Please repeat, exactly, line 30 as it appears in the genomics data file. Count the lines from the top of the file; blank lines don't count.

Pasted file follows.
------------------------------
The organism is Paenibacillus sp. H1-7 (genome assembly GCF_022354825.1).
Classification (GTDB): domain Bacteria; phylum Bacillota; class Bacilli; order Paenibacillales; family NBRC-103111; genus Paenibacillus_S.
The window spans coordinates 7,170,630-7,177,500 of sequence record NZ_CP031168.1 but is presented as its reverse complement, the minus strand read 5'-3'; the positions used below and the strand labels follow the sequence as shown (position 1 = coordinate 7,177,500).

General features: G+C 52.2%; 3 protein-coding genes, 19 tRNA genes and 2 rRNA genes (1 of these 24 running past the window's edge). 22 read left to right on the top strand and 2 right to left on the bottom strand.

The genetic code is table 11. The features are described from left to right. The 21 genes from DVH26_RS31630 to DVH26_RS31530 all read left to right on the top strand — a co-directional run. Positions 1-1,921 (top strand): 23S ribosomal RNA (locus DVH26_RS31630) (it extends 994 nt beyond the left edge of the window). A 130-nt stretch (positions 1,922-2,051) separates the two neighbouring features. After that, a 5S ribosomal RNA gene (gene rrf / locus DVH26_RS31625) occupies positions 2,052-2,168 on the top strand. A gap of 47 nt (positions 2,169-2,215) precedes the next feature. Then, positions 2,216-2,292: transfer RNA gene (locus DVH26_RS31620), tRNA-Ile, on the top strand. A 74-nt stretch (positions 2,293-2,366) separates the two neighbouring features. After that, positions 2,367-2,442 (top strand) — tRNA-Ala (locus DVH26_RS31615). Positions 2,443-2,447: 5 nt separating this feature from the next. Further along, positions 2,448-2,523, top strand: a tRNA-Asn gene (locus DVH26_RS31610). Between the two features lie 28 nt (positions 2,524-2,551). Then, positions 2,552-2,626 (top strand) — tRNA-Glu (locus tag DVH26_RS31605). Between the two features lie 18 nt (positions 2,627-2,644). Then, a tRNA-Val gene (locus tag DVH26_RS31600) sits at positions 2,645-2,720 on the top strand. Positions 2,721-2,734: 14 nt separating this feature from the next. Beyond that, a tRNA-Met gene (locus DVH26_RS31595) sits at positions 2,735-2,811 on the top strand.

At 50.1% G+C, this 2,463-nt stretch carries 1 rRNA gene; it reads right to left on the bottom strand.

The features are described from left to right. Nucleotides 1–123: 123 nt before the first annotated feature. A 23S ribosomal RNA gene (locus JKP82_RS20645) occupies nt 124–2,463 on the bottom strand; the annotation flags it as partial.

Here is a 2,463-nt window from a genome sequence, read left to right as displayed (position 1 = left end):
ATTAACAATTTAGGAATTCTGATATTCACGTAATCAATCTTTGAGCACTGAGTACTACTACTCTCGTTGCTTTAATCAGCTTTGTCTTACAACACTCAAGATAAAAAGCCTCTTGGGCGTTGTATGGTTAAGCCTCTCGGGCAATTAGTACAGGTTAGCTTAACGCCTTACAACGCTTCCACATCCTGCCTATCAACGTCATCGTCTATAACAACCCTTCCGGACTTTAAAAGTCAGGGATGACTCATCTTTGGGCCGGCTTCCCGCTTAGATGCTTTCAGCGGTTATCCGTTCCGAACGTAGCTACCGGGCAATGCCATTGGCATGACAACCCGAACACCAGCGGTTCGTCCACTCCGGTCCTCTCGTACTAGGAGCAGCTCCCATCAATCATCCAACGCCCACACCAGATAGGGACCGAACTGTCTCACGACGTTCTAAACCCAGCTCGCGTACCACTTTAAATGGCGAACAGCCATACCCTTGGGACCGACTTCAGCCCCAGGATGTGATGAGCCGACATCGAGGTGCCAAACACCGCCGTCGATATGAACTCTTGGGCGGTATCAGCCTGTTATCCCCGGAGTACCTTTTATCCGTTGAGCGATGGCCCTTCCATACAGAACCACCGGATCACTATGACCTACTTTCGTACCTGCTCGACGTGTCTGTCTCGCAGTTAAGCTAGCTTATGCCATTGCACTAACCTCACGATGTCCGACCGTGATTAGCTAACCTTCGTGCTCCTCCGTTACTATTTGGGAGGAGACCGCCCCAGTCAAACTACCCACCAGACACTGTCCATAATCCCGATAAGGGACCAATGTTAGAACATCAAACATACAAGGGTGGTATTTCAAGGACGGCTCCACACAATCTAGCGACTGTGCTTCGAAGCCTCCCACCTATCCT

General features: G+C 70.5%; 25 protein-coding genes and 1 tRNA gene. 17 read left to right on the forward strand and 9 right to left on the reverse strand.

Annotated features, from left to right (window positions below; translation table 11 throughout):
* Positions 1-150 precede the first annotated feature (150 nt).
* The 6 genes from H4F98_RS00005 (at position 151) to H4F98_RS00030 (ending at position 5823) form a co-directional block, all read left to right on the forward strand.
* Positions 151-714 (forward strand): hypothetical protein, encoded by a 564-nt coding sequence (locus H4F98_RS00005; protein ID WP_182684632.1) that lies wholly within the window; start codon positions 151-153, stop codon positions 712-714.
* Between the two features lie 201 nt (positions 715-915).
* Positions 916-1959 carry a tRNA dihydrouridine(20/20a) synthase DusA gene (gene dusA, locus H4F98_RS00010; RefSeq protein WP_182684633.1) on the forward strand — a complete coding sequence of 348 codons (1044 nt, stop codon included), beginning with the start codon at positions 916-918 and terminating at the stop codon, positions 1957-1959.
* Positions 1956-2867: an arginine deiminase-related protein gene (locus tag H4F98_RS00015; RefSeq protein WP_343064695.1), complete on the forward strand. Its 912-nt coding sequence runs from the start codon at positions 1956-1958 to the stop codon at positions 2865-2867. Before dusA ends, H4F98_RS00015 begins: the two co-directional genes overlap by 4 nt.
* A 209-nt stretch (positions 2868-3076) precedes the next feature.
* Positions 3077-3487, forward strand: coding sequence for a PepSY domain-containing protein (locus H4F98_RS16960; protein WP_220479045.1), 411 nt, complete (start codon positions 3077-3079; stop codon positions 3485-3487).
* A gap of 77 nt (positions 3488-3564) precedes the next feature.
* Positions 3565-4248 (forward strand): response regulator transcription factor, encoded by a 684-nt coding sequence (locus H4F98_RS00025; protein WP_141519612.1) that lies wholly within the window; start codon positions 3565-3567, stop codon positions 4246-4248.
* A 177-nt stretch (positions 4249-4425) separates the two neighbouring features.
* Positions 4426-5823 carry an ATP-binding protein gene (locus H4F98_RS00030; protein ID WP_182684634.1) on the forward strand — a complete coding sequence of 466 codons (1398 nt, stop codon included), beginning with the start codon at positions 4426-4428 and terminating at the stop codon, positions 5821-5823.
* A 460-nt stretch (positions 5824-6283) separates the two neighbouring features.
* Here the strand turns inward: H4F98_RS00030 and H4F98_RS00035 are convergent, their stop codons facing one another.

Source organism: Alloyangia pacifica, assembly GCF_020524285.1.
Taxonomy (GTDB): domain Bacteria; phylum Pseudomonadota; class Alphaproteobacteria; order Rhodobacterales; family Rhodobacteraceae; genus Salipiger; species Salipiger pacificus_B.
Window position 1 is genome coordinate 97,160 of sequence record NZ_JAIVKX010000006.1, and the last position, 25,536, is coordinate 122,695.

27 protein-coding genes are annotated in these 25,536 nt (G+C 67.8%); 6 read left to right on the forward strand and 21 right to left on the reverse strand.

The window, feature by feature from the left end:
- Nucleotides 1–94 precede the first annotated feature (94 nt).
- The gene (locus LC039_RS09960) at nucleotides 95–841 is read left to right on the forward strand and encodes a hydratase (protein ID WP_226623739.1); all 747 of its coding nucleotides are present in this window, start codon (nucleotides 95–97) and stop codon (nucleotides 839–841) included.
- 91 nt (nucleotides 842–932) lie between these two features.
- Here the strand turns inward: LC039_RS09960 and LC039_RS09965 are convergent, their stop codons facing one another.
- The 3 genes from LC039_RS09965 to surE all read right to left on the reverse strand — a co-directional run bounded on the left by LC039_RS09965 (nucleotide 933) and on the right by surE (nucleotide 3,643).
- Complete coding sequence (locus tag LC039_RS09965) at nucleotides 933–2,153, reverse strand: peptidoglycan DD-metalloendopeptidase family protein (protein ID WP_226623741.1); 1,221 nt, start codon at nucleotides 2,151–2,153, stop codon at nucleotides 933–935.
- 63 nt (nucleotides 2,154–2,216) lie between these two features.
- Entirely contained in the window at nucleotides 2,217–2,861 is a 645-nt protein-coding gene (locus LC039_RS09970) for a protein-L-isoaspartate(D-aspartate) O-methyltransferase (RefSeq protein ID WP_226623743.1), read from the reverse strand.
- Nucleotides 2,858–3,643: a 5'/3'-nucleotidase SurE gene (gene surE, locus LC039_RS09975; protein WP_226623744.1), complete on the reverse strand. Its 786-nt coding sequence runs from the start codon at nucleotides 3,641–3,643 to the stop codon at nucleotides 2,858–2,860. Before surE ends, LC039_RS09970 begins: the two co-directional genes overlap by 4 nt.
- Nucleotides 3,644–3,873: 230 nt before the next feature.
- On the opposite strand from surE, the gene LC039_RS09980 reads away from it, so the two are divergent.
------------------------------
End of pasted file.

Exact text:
The window, feature by feature from the left end: